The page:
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Parents struggle as schools reopen amid coronavirus surge: ‘This is the hardest it’s been’

Paul Adams, 7, waits at the bus stop for the first day of school on Monday, Aug. 3, 2020, in Dallas, Ga. Neighboring states arrived at differing conclusions on who’s in charge of the reopening of schools. The differences in philosophy underscore some of the difficulties facing states as they grapple with how to proceed amid growing coronavirus infections in numerous states.
Paul Adams, 7, waits at the bus stop for the first day of school on Monday, Aug. 3, 2020, in Dallas, Ga. Neighboring states arrived at differing conclusions on who’s in charge of the reopening of schools. The differences in philosophy underscore some of the difficulties facing states as they grapple with how to proceed amid growing coronavirus infections in numerous states. (Brynn Anderson/AP)

DALLAS, GA. — Putting your child on the bus for the first day of school is always a leap of faith for a parent. Now, on top of the normal worries about teachers and lessons and adjusting to new routines, there’s COVID-19.

Rachel Adamus was feeling those emotions at sunrise Monday as she got 7-year-old Paul ready for his first day of second grade and 5-year-old Neva ready for the start of kindergarten.

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With a new school year beginning this week in some states, Adamus is struggling to balance her fears with her belief that her children need to go to school for the sake of their education. The death toll in the U.S. from the coronavirus has reached about 155,000, and cases are rising in numerous states.

As the bus pulled away from the curb in Adamus' Dallas, Georgia, neighborhood, the tears finally began to fall.

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“I tried not to cry. I’m usually not like this on the first day of school,” said Adamus, who said her aunt died from COVID-19 in Alabama and her husband’s great uncle succumbed to the virus in a New Jersey nursing home. “This is the hardest it’s been.”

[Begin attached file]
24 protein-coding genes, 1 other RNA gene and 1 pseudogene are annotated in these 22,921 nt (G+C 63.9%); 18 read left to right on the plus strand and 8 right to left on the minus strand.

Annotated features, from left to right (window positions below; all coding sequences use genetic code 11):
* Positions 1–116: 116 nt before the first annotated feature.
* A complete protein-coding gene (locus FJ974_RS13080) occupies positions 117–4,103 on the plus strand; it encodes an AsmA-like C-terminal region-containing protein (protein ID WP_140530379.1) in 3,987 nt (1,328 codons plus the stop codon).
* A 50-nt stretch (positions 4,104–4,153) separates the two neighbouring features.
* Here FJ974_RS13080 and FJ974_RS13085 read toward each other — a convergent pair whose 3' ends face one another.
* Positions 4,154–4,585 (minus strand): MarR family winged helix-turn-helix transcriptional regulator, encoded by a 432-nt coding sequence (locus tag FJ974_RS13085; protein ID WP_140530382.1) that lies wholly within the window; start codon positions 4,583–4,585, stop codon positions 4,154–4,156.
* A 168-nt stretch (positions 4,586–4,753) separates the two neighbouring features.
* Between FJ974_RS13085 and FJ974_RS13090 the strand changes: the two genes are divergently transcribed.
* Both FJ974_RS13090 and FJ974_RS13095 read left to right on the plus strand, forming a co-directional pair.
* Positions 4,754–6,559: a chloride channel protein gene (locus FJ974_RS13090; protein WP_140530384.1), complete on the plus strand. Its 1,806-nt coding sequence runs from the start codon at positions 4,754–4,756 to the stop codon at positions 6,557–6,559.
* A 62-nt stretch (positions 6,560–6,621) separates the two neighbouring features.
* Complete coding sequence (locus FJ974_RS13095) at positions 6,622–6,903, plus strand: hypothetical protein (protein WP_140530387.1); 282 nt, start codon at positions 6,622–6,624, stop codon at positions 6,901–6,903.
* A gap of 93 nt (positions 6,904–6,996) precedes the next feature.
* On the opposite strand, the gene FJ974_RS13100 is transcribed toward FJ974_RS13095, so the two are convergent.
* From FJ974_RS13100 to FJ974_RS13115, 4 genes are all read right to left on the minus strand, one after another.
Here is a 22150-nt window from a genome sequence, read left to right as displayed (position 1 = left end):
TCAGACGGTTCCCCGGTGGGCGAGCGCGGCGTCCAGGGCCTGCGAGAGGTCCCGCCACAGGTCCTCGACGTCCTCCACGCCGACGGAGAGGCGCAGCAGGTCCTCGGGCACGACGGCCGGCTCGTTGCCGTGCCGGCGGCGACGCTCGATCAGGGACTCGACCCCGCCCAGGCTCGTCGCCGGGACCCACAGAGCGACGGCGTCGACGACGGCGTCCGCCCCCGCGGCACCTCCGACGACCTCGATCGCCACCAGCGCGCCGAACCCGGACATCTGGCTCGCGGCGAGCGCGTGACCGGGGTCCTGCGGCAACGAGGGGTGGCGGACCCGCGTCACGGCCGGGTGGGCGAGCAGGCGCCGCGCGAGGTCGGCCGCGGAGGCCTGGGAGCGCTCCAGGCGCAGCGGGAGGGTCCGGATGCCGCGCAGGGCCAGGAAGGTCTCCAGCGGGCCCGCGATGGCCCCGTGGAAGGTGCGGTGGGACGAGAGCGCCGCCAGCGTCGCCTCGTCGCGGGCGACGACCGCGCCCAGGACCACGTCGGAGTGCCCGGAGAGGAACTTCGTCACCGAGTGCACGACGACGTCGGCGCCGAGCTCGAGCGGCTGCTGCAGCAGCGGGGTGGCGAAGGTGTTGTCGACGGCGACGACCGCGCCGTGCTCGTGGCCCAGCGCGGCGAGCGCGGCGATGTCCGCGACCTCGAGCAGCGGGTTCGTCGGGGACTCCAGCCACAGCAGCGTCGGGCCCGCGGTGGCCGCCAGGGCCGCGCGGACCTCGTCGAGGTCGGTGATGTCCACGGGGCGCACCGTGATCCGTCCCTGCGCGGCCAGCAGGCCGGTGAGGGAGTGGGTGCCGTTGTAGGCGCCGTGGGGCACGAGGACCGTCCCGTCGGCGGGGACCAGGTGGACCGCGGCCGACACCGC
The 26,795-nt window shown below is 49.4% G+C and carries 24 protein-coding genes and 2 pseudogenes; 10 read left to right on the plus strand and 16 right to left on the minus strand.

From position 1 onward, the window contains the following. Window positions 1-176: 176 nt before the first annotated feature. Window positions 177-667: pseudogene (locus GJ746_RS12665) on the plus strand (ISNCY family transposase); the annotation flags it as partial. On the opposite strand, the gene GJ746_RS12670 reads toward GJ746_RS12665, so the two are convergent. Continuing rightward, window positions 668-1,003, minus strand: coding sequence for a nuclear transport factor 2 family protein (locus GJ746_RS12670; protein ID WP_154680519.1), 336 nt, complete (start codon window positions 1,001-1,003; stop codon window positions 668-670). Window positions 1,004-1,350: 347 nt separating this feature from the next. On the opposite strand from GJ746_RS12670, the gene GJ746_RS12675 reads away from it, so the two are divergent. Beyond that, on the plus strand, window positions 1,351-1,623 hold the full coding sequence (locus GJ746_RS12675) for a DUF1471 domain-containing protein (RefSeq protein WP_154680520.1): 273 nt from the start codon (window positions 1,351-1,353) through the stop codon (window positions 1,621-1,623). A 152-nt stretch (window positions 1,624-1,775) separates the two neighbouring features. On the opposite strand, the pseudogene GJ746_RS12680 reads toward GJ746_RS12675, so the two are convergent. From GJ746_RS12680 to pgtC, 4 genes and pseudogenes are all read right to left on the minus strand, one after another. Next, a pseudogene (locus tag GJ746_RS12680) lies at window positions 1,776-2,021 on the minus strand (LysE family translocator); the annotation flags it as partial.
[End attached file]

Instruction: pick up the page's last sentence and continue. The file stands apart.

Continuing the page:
The Adamus children are among tens of thousands of students in Georgia and across the nation who were set to resume in-person school Monday for the first time since March.

Both youngsters were wearing masks, although that is not mandatory for the 30,000 students in Paulding County, about 25 miles northwest of Atlanta.

Nine districts were starting face-to-face classes in Georgia, all also offering parents a stay-at-home virtual option. That’s in addition to three districts that started face-to-face classes last week. Five more Georgia districts were starting all-online classes on Monday.

Parents in Louisiana and Tennessee will also be among those navigating the new academic year as schools open up in parts of those states this week. Schools in Hawaii were supposed to reopen Tuesday, but the teachers union led a move to delay that until Aug 17.

Many schools are planning a hybrid approach, with students alternating between in-person classes and online instruction. Some schools will have full in-person instruction for lower grade levels only.

Many school districts around the country had offered parents a choice of at least some in-person classes or remote instruction. But an uptick in COVID-19 cases in many states has prompted districts to scrap in-person classes at least for the start of the school year, including Los Angeles, Philadelphia and Washington.